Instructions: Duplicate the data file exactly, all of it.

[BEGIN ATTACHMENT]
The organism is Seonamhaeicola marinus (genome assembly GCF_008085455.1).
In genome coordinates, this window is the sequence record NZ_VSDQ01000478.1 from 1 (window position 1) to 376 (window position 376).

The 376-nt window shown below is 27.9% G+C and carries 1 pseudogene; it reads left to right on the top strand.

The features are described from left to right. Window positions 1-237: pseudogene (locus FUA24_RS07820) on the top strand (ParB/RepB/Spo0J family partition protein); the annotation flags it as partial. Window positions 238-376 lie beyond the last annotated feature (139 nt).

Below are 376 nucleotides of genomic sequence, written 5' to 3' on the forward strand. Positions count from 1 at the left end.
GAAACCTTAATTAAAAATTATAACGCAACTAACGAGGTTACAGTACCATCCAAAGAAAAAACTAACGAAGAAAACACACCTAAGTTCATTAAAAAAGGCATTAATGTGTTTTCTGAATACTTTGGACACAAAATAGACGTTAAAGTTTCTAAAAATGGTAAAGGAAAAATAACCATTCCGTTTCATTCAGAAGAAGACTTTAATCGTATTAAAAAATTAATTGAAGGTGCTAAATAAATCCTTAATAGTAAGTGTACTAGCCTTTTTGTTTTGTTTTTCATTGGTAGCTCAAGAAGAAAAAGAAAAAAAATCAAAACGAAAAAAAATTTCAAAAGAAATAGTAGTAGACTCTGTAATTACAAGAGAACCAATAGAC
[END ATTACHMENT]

The organism is Seonamhaeicola marinus (genome assembly GCF_008085455.1).
In genome coordinates, this window is the sequence record NZ_VSDQ01000478.1 from 1 (window position 1) to 376 (window position 376).

The 376-nt window shown below is 27.9% G+C and carries 1 pseudogene; it reads left to right on the top strand.

The features are described from left to right. Window positions 1-237: pseudogene (locus FUA24_RS07820) on the top strand (ParB/RepB/Spo0J family partition protein); the annotation flags it as partial. Window positions 238-376 lie beyond the last annotated feature (139 nt).

Below are 376 nucleotides of genomic sequence, written 5' to 3' on the forward strand. Positions count from 1 at the left end.
GAAACCTTAATTAAAAATTATAACGCAACTAACGAGGTTACAGTACCATCCAAAGAAAAAACTAACGAAGAAAACACACCTAAGTTCATTAAAAAAGGCATTAATGTGTTTTCTGAATACTTTGGACACAAAATAGACGTTAAAGTTTCTAAAAATGGTAAAGGAAAAATAACCATTCCGTTTCATTCAGAAGAAGACTTTAATCGTATTAAAAAATTAATTGAAGGTGCTAAATAAATCCTTAATAGTAAGTGTACTAGCCTTTTTGTTTTGTTTTTCATTGGTAGCTCAAGAAGAAAAAGAAAAAAAATCAAAACGAAAAAAAATTTCAAAAGAAATAGTAGTAGACTCTGTAATTACAAGAGAACCAATAGAC